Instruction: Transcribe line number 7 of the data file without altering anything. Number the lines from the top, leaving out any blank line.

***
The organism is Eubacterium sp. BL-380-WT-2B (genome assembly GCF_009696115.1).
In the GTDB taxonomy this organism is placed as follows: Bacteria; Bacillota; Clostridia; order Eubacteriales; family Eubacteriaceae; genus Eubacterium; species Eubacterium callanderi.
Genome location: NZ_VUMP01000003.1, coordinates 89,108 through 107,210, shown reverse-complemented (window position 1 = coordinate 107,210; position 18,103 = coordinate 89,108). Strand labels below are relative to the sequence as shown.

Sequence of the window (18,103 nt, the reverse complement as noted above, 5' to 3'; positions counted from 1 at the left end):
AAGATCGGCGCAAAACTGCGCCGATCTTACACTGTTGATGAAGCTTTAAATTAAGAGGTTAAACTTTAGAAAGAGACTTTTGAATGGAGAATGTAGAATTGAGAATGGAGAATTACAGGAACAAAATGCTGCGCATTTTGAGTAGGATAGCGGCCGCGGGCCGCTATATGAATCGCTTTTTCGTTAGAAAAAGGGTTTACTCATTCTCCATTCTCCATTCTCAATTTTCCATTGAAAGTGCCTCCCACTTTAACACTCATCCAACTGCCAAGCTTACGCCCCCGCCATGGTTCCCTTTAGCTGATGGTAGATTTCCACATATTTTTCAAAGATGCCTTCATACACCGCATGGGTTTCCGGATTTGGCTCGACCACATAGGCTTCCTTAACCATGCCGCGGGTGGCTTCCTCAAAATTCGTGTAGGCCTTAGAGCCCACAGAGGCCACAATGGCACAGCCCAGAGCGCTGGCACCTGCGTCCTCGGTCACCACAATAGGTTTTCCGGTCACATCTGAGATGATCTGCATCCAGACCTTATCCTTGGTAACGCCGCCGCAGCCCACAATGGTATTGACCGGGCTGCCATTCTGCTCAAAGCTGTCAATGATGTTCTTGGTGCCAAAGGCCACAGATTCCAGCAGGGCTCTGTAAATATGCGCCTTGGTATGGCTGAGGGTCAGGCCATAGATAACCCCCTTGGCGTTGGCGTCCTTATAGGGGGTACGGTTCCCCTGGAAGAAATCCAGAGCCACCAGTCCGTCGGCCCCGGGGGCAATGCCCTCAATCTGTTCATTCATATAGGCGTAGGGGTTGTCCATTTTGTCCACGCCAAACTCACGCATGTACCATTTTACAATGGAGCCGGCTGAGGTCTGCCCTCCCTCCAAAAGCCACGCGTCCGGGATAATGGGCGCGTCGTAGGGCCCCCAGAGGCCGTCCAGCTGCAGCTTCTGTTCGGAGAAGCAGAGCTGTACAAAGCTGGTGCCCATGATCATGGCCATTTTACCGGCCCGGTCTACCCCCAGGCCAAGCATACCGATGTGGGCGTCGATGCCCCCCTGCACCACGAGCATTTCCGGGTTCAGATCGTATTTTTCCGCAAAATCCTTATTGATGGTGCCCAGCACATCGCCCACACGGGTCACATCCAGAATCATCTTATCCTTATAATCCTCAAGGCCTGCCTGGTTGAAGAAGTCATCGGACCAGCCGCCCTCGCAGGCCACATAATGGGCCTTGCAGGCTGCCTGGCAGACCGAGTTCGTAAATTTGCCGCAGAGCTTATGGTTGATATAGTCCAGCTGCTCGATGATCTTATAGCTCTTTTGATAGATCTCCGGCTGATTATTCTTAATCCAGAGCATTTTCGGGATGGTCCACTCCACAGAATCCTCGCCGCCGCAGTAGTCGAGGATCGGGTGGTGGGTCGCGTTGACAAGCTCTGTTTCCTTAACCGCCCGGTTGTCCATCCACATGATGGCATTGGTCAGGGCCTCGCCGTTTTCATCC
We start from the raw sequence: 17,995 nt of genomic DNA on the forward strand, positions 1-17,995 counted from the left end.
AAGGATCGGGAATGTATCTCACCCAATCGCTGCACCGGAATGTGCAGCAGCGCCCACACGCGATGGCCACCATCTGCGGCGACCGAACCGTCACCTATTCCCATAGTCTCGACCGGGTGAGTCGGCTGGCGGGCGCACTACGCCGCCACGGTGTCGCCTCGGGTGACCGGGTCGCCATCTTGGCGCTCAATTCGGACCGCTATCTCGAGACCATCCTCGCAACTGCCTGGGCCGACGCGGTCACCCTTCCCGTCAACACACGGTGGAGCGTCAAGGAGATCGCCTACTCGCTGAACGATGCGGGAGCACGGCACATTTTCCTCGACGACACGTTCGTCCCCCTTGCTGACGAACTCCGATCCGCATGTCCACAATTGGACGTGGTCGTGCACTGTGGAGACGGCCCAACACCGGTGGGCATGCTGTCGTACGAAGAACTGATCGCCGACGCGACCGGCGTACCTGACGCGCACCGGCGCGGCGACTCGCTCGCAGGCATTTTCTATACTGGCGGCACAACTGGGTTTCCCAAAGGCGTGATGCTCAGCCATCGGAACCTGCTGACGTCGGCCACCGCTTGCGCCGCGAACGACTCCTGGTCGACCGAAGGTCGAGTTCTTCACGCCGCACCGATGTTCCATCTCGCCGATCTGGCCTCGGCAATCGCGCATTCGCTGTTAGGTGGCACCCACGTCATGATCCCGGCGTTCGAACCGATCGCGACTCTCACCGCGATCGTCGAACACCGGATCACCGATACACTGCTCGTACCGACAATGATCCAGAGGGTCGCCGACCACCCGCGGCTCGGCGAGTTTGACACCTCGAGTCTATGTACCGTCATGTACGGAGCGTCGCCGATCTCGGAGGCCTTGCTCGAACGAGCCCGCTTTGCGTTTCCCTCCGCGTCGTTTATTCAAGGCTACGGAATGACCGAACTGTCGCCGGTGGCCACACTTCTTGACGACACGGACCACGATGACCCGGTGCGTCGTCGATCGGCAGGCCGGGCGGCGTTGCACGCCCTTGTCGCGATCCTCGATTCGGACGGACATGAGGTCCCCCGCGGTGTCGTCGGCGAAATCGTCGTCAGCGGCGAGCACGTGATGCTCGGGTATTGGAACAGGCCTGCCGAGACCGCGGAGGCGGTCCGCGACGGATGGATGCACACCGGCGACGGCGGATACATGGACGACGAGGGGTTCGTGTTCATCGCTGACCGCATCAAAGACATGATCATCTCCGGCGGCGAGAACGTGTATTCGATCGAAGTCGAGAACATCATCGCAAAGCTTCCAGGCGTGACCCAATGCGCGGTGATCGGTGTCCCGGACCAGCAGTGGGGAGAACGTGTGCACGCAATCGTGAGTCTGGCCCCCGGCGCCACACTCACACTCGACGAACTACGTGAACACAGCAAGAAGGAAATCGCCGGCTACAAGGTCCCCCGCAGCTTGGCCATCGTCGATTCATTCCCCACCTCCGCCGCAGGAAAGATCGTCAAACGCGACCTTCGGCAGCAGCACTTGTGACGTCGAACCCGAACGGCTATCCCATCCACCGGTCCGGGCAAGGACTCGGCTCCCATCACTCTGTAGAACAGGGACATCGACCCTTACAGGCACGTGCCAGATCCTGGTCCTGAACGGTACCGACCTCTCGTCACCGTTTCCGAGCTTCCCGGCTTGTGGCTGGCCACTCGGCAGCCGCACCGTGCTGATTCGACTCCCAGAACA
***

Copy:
AAGGATCGGGAATGTATCTCACCCAATCGCTGCACCGGAATGTGCAGCAGCGCCCACACGCGATGGCCACCATCTGCGGCGACCGAACCGTCACCTATTCCCATAGTCTCGACCGGGTGAGTCGGCTGGCGGGCGCACTACGCCGCCACGGTGTCGCCTCGGGTGACCGGGTCGCCATCTTGGCGCTCAATTCGGACCGCTATCTCGAGACCATCCTCGCAACTGCCTGGGCCGACGCGGTCACCCTTCCCGTCAACACACGGTGGAGCGTCAAGGAGATCGCCTACTCGCTGAACGATGCGGGAGCACGGCACATTTTCCTCGACGACACGTTCGTCCCCCTTGCTGACGAACTCCGATCCGCATGTCCACAATTGGACGTGGTCGTGCACTGTGGAGACGGCCCAACACCGGTGGGCATGCTGTCGTACGAAGAACTGATCGCCGACGCGACCGGCGTACCTGACGCGCACCGGCGCGGCGACTCGCTCGCAGGCATTTTCTATACTGGCGGCACAACTGGGTTTCCCAAAGGCGTGATGCTCAGCCATCGGAACCTGCTGACGTCGGCCACCGCTTGCGCCGCGAACGACTCCTGGTCGACCGAAGGTCGAGTTCTTCACGCCGCACCGATGTTCCATCTCGCCGATCTGGCCTCGGCAATCGCGCATTCGCTGTTAGGTGGCACCCACGTCATGATCCCGGCGTTCGAACCGATCGCGACTCTCACCGCGATCGTCGAACACCGGATCACCGATACACTGCTCGTACCGACAATGATCCAGAGGGTCGCCGACCACCCGCGGCTCGGCGAGTTTGACACCTCGAGTCTATGTACCGTCATGTACGGAGCGTCGCCGATCTCGGAGGCCTTGCTCGAACGAGCCCGCTTTGCGTTTCCCTCCGCGTCGTTTATTCAAGGCTACGGAATGACCGAACTGTCGCCGGTGGCCACACTTCTTGACGACACGGACCACGATGACCCGGTGCGTCGTCGATCGGCAGGCCGGGCGGCGTTGCACGCCCTTGTCGCGATCCTCGATTCGGACGGACATGAGGTCCCCCGCGGTGTCGTCGGCGAAATCGTCGTCAGCGGCGAGCACGTGATGCTCGGGTATTGGAACAGGCCTGCCGAGACCGCGGAGGCGGTCCGCGACGGATGGATGCACACCGGCGACGGCGGATACATGGACGACGAGGGGTTCGTGTTCATCGCTGACCGCATCAAAGACATGATCATCTCCGGCGGCGAGAACGTGTATTCGATCGAAGTCGAGAACATCATCGCAAAGCTTCCAGGCGTGACCCAATGCGCGGTGATCGGTGTCCCGGACCAGCAGTGGGGAGAACGTGTGCACGCAATCGTGAGTCTGGCCCCCGGCGCCACACTCACACTCGACGAACTACGTGAACACAGCAAGAAGGAAATCGCCGGCTACAAGGTCCCCCGCAGCTTGGCCATCGTCGATTCATTCCCCACCTCCGCCGCAGGAAAGATCGTCAAACGCGACCTTCGGCAGCAGCACTTGTGACGTCGAACCCGAACGGCTATCCCATCCACCGGTCCGGGCAAGGACTCGGCTCCCATCACTCTGTAGAACAGGGACATCGACCCTTACAGGCACGTGCCAGATCCTGGTCCTGAACGGTACCGACCTCTCGTCACCGTTTCCGAGCTTCCCGGCTTGTGGCTGGCCACTCGGCAGCCGCACCGTGCTGATTCGACTCCCAGAACA